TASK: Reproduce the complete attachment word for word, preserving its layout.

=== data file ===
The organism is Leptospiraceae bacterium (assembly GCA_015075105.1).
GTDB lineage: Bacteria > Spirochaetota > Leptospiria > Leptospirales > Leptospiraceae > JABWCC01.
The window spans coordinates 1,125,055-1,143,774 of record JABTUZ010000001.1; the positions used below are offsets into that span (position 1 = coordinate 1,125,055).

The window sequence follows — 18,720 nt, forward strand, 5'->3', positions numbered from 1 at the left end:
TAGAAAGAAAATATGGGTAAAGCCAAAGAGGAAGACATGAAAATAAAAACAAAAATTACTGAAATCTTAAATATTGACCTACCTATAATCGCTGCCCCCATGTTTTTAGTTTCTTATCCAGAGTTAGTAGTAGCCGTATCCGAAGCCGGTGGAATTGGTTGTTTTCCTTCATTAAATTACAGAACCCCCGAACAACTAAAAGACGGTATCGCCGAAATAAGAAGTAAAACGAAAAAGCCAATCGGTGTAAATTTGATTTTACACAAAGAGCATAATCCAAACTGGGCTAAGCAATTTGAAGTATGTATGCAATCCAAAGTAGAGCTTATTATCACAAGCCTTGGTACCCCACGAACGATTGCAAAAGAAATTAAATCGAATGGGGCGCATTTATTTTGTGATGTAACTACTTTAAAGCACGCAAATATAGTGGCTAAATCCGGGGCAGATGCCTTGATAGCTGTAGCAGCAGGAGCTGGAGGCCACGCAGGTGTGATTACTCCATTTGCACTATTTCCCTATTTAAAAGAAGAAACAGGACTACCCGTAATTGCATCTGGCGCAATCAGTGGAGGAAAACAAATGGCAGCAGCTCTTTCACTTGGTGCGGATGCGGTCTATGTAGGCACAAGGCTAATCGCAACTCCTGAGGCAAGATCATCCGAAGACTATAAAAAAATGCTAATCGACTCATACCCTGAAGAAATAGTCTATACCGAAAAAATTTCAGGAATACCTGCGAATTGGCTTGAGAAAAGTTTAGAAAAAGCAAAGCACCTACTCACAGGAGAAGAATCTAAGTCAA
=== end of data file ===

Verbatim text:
The organism is Leptospiraceae bacterium (assembly GCA_015075105.1).
GTDB lineage: Bacteria > Spirochaetota > Leptospiria > Leptospirales > Leptospiraceae > JABWCC01.
The window spans coordinates 1,125,055-1,143,774 of record JABTUZ010000001.1; the positions used below are offsets into that span (position 1 = coordinate 1,125,055).

The window sequence follows — 18,720 nt, forward strand, 5'->3', positions numbered from 1 at the left end:
TAGAAAGAAAATATGGGTAAAGCCAAAGAGGAAGACATGAAAATAAAAACAAAAATTACTGAAATCTTAAATATTGACCTACCTATAATCGCTGCCCCCATGTTTTTAGTTTCTTATCCAGAGTTAGTAGTAGCCGTATCCGAAGCCGGTGGAATTGGTTGTTTTCCTTCATTAAATTACAGAACCCCCGAACAACTAAAAGACGGTATCGCCGAAATAAGAAGTAAAACGAAAAAGCCAATCGGTGTAAATTTGATTTTACACAAAGAGCATAATCCAAACTGGGCTAAGCAATTTGAAGTATGTATGCAATCCAAAGTAGAGCTTATTATCACAAGCCTTGGTACCCCACGAACGATTGCAAAAGAAATTAAATCGAATGGGGCGCATTTATTTTGTGATGTAACTACTTTAAAGCACGCAAATATAGTGGCTAAATCCGGGGCAGATGCCTTGATAGCTGTAGCAGCAGGAGCTGGAGGCCACGCAGGTGTGATTACTCCATTTGCACTATTTCCCTATTTAAAAGAAGAAACAGGACTACCCGTAATTGCATCTGGCGCAATCAGTGGAGGAAAACAAATGGCAGCAGCTCTTTCACTTGGTGCGGATGCGGTCTATGTAGGCACAAGGCTAATCGCAACTCCTGAGGCAAGATCATCCGAAGACTATAAAAAAATGCTAATCGACTCATACCCTGAAGAAATAGTCTATACCGAAAAAATTTCAGGAATACCTGCGAATTGGCTTGAGAAAAGTTTAGAAAAAGCAAAGCACCTACTCACAGGAGAAGAATCTAAGTCAA